The Wolf Pack and Rebels enter this final regular season game with identical 4-7 overall records. UNLV is 3-4 in Mountain West play while the Pack is 2-5. The winner will finish third in the West Division of the Mountain West.

“It doesn’t matter if they were 11-0 and we were 0-11 or if they were 0-11 and we were 11-0,” Corbett said. “You are going to get the best out of both teams in this game, no matter what their records are. If this game doesn’t get you going there’s something wrong.”

“There’s going to be fireworks on Saturday,” Kreitler said.

“Both teams will have fire in their bellies,” Sanchez said.

Both teams also are pulling out all of the emotional stops for this game.

“Last year when we were painting it red, I noticed that they (Wolf Pack) engraved the words, ‘University of Notta Lot of Victories’ (UNLV),” Sanchez said. “I took a picture of that and I saved it all year until this week when I showed it to our boys on Sunday. That shows where this rivalry is at.”

Wolf Pack offensive line coach Jonathan Himebauch, who coached the Rebels offensive line in 2000 and 2001 as a graduate assistant and in 2004 as an assistant coach, also had a little motivation for the Wolf Pack this season.

“The first time we met him last spring he got us all together at the 50-yard line at Mackay and gave us all a can of blue spray paint with a picture of the cannon on it,” Corbett said. “He told us he is undefeated in this game, that he has victories in this game on the other side. Well, we want to keep that going for him now that he’s with us.”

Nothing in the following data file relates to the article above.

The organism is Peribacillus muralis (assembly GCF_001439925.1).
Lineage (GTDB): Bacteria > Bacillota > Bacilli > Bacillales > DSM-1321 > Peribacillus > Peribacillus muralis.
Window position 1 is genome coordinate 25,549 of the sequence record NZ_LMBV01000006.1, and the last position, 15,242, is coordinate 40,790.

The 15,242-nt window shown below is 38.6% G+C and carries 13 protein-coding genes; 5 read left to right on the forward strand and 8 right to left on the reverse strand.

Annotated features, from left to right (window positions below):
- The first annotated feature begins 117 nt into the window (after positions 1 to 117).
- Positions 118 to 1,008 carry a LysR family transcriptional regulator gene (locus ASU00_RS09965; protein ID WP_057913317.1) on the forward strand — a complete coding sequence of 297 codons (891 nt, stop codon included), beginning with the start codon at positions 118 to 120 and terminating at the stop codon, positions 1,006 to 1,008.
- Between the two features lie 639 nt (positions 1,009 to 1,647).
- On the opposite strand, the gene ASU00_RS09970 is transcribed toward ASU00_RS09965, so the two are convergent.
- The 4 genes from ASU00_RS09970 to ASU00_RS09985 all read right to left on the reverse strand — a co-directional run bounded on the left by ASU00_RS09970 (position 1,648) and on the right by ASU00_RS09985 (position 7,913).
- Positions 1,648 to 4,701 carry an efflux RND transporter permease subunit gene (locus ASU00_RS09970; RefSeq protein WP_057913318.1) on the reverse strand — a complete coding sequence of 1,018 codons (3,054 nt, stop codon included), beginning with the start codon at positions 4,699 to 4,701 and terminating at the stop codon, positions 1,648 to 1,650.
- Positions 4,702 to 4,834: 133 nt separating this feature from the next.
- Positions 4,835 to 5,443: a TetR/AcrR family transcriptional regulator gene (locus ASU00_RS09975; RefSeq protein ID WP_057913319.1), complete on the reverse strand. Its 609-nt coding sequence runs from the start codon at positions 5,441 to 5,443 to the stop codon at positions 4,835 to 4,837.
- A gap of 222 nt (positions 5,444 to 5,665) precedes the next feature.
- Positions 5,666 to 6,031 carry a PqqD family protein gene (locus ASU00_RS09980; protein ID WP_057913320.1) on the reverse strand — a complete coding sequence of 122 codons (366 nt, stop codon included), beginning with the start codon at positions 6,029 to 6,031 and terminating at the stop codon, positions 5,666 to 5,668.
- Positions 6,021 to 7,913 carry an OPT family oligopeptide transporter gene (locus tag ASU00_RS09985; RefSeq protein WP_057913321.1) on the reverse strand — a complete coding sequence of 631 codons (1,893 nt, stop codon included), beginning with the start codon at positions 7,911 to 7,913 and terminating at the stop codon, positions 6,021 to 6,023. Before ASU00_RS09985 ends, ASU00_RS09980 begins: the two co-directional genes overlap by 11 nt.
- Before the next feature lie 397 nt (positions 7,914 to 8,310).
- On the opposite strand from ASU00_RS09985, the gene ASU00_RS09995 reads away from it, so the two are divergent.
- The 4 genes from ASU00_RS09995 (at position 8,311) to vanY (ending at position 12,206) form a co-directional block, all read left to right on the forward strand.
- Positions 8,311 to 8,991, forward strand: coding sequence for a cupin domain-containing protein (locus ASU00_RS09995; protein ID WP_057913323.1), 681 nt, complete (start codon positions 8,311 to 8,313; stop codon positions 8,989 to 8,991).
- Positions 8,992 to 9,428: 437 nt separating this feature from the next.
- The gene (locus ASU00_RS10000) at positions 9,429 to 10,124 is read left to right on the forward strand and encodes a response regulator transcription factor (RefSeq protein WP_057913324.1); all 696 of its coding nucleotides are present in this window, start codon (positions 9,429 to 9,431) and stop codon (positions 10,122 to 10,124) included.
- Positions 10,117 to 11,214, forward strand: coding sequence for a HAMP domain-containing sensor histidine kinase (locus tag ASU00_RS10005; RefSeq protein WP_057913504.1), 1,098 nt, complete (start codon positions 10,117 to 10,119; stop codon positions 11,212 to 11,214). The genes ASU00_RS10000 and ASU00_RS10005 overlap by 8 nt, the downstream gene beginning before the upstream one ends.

The Rebels are led by running backs Lexington Thomas and Charles Williams and quarterback Kurt Palendech. Williams has 715 yards and three touchdowns while Thomas has 632 yards and eight scores. Palendech, the Rebels’ third starting quarterback this season after Johnny Stanton and Dalton Sneed, has passed for 526 yards and five touchdowns and run for 261 yards (7.7 a carry).

“We feel very comfortable with (Palendech’s) intellect running our offense,” said Sanchez, who won six state titles in six years as Bishop Gorman’s head coach from 2009-14. “He’s the right guys for us right now.”

Palendech has started the last two games. He was 20-of-32 for 252 yards and three touchdowns against Wyoming in his first start on Nov. 12 but was just 10-of-20 for 113 yards and one score against Boise State last week. He did, however, run for 64 yards and two touchdowns against Boise.

“He’s a capable thrower,” Polian said of the 6-foot-2, 185-pound Palendech. “But he’s dynamic with his feet. He’s absolutely a running threat.”

Palendech had a 12-yard touchdown run for the Rebels last year against the Pack.